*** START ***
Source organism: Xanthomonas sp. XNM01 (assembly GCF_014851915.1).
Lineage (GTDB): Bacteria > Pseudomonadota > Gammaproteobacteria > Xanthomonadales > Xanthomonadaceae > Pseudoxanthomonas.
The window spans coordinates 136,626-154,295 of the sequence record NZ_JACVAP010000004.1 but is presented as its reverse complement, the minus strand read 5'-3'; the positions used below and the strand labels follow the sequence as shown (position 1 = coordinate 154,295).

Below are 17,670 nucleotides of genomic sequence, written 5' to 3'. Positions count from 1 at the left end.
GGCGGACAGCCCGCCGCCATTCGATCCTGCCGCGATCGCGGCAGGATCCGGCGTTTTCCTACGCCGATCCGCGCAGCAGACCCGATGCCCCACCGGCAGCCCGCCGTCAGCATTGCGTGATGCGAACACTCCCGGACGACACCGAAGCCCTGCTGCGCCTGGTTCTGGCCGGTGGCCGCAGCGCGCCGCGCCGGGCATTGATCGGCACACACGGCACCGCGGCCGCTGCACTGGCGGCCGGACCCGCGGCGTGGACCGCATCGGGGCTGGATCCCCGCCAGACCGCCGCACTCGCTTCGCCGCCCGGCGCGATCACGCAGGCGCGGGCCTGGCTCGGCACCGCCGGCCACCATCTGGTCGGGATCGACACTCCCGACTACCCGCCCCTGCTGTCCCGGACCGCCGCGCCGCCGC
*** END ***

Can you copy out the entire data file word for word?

Source organism: Xanthomonas sp. XNM01 (assembly GCF_014851915.1).
Lineage (GTDB): Bacteria > Pseudomonadota > Gammaproteobacteria > Xanthomonadales > Xanthomonadaceae > Pseudoxanthomonas.
The window spans coordinates 136,626-154,295 of the sequence record NZ_JACVAP010000004.1 but is presented as its reverse complement, the minus strand read 5'-3'; the positions used below and the strand labels follow the sequence as shown (position 1 = coordinate 154,295).

Below are 17,670 nucleotides of genomic sequence, written 5' to 3'. Positions count from 1 at the left end.
GGCGGACAGCCCGCCGCCATTCGATCCTGCCGCGATCGCGGCAGGATCCGGCGTTTTCCTACGCCGATCCGCGCAGCAGACCCGATGCCCCACCGGCAGCCCGCCGTCAGCATTGCGTGATGCGAACACTCCCGGACGACACCGAAGCCCTGCTGCGCCTGGTTCTGGCCGGTGGCCGCAGCGCGCCGCGCCGGGCATTGATCGGCACACACGGCACCGCGGCCGCTGCACTGGCGGCCGGACCCGCGGCGTGGACCGCATCGGGGCTGGATCCCCGCCAGACCGCCGCACTCGCTTCGCCGCCCGGCGCGATCACGCAGGCGCGGGCCTGGCTCGGCACCGCCGGCCACCATCTGGTCGGGATCGACACTCCCGACTACCCGCCCCTGCTGTCCCGGACCGCCGCGCCGCCGC